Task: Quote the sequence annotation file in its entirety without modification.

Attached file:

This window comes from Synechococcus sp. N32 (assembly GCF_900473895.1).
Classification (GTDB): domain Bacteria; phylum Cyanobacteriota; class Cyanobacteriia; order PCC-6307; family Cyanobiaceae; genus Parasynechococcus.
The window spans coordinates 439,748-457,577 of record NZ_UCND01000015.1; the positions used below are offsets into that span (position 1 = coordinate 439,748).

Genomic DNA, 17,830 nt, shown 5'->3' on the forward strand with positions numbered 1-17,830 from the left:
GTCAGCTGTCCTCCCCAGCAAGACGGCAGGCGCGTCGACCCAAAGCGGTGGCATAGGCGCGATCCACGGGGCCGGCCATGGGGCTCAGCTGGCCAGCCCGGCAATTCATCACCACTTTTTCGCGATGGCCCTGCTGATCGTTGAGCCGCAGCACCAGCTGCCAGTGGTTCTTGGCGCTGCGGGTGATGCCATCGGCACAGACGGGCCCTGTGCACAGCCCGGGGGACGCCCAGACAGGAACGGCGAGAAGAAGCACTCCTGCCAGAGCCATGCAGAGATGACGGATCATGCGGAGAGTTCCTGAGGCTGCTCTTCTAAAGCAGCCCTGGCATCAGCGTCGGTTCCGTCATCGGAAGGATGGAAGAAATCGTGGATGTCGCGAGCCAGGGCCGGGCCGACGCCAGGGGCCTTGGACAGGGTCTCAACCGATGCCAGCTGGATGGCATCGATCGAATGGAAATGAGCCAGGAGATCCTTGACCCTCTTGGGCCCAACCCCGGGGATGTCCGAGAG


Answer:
This window comes from Synechococcus sp. N32 (assembly GCF_900473895.1).
Classification (GTDB): domain Bacteria; phylum Cyanobacteriota; class Cyanobacteriia; order PCC-6307; family Cyanobiaceae; genus Parasynechococcus.
The window spans coordinates 439,748-457,577 of record NZ_UCND01000015.1; the positions used below are offsets into that span (position 1 = coordinate 439,748).

Genomic DNA, 17,830 nt, shown 5'->3' on the forward strand with positions numbered 1-17,830 from the left:
GTCAGCTGTCCTCCCCAGCAAGACGGCAGGCGCGTCGACCCAAAGCGGTGGCATAGGCGCGATCCACGGGGCCGGCCATGGGGCTCAGCTGGCCAGCCCGGCAATTCATCACCACTTTTTCGCGATGGCCCTGCTGATCGTTGAGCCGCAGCACCAGCTGCCAGTGGTTCTTGGCGCTGCGGGTGATGCCATCGGCACAGACGGGCCCTGTGCACAGCCCGGGGGACGCCCAGACAGGAACGGCGAGAAGAAGCACTCCTGCCAGAGCCATGCAGAGATGACGGATCATGCGGAGAGTTCCTGAGGCTGCTCTTCTAAAGCAGCCCTGGCATCAGCGTCGGTTCCGTCATCGGAAGGATGGAAGAAATCGTGGATGTCGCGAGCCAGGGCCGGGCCGACGCCAGGGGCCTTGGACAGGGTCTCAACCGATGCCAGCTGGATGGCATCGATCGAATGGAAATGAGCCAGGAGATCCTTGACCCTCTTGGGCCCAACCCCGGGGATGTCCGAGAG